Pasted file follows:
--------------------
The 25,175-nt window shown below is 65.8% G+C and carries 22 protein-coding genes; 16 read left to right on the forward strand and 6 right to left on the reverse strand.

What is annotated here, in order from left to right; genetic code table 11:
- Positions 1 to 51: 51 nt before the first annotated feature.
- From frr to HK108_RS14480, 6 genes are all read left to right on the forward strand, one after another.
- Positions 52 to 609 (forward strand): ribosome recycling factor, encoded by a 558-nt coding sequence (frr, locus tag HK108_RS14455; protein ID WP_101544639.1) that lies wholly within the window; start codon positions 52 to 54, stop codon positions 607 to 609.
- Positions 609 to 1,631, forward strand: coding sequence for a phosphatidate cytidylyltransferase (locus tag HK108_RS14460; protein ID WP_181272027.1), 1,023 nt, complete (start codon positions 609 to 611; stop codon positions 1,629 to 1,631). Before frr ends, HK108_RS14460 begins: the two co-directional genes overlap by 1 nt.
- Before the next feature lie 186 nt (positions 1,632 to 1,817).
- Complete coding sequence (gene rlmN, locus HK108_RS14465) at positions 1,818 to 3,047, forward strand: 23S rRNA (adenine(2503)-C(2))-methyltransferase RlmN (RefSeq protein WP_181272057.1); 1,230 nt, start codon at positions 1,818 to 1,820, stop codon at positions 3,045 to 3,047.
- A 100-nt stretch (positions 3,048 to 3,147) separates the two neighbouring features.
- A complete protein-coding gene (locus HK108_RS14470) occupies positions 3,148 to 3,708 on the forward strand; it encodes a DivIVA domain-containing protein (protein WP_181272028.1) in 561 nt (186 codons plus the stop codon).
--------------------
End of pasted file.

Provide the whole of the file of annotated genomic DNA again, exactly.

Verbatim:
The 25,175-nt window shown below is 65.8% G+C and carries 22 protein-coding genes; 16 read left to right on the forward strand and 6 right to left on the reverse strand.

What is annotated here, in order from left to right; genetic code table 11:
- Positions 1 to 51: 51 nt before the first annotated feature.
- From frr to HK108_RS14480, 6 genes are all read left to right on the forward strand, one after another.
- Positions 52 to 609 (forward strand): ribosome recycling factor, encoded by a 558-nt coding sequence (frr, locus tag HK108_RS14455; protein ID WP_101544639.1) that lies wholly within the window; start codon positions 52 to 54, stop codon positions 607 to 609.
- Positions 609 to 1,631, forward strand: coding sequence for a phosphatidate cytidylyltransferase (locus tag HK108_RS14460; protein ID WP_181272027.1), 1,023 nt, complete (start codon positions 609 to 611; stop codon positions 1,629 to 1,631). Before frr ends, HK108_RS14460 begins: the two co-directional genes overlap by 1 nt.
- Before the next feature lie 186 nt (positions 1,632 to 1,817).
- Complete coding sequence (gene rlmN, locus HK108_RS14465) at positions 1,818 to 3,047, forward strand: 23S rRNA (adenine(2503)-C(2))-methyltransferase RlmN (RefSeq protein WP_181272057.1); 1,230 nt, start codon at positions 1,818 to 1,820, stop codon at positions 3,045 to 3,047.
- A 100-nt stretch (positions 3,048 to 3,147) separates the two neighbouring features.
- A complete protein-coding gene (locus HK108_RS14470) occupies positions 3,148 to 3,708 on the forward strand; it encodes a DivIVA domain-containing protein (protein WP_181272028.1) in 561 nt (186 codons plus the stop codon).